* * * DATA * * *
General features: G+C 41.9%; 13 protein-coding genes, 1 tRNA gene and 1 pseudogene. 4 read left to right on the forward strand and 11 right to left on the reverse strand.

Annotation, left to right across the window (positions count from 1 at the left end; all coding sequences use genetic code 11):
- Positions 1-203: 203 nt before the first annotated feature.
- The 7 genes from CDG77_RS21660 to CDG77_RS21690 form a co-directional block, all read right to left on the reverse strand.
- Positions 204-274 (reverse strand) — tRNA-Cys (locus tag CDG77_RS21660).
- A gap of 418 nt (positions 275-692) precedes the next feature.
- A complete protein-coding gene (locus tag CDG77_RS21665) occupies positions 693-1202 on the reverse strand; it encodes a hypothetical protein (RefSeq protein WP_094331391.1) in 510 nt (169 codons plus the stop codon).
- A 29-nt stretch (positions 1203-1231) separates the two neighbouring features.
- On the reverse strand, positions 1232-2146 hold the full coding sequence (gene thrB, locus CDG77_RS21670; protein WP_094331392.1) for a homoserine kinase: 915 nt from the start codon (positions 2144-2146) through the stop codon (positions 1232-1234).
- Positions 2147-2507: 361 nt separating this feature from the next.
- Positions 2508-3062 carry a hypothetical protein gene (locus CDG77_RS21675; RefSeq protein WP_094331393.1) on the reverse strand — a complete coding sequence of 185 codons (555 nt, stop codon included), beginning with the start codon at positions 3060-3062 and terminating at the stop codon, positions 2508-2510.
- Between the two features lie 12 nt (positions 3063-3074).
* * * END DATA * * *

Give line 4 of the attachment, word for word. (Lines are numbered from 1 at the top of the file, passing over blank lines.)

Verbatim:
- The 7 genes from CDG77_RS21660 to CDG77_RS21690 form a co-directional block, all read right to left on the reverse strand.